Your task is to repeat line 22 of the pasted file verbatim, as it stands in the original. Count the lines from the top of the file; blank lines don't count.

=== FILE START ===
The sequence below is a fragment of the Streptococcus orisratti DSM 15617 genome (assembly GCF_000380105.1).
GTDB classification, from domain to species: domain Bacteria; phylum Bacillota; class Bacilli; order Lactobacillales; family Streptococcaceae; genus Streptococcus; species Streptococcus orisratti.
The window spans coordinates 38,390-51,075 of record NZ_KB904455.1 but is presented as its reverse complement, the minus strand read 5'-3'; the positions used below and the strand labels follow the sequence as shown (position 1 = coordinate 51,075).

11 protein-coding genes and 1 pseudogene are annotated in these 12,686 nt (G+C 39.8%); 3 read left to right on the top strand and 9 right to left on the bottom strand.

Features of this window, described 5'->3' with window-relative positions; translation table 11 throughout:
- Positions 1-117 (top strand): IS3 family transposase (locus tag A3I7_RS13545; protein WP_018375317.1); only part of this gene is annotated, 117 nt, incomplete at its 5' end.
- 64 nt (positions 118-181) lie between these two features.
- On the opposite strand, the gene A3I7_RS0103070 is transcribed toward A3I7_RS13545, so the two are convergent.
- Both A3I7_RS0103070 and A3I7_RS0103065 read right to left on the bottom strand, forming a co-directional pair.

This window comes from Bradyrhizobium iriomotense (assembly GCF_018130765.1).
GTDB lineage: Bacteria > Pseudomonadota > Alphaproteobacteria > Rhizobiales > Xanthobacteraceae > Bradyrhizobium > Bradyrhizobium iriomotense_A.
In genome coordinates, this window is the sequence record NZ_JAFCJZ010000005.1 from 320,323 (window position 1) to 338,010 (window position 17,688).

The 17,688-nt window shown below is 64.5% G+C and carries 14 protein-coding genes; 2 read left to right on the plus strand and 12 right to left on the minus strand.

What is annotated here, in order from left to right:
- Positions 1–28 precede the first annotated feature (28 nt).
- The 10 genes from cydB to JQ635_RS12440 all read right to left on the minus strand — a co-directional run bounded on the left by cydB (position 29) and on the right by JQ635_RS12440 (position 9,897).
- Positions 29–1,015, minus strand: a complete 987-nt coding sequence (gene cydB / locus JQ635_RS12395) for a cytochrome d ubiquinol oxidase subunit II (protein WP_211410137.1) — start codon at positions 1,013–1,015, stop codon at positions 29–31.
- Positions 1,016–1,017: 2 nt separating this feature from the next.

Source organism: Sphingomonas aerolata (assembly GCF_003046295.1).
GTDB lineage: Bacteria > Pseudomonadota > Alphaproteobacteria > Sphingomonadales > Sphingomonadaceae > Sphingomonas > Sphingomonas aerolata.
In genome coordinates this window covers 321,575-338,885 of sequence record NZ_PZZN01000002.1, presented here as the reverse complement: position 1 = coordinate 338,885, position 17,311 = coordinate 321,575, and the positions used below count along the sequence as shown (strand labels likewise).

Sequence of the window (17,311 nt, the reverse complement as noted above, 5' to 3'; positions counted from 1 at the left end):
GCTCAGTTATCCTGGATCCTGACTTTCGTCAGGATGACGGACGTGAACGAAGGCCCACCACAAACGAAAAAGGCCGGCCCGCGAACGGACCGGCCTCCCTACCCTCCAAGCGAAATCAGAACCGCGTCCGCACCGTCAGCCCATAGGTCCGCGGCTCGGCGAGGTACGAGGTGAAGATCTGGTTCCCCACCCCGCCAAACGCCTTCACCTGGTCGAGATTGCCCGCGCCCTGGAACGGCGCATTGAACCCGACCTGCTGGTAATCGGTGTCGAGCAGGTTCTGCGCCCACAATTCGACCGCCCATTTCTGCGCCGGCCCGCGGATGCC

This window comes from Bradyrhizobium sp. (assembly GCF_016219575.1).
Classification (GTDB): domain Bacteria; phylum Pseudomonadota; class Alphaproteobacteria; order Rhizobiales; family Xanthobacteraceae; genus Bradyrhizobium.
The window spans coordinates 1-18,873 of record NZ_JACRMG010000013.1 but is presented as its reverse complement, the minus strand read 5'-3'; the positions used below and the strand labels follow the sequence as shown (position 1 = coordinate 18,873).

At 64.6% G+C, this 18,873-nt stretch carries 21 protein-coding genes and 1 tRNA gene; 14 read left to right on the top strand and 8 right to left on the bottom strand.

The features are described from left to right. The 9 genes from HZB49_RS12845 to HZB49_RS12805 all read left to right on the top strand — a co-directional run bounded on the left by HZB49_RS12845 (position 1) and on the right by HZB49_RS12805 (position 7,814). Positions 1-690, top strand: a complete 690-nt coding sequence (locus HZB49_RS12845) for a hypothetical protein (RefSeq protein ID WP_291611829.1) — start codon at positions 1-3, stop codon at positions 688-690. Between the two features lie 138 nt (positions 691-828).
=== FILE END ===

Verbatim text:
Sequence of the window (17,311 nt, the reverse complement as noted above, 5' to 3'; positions counted from 1 at the left end):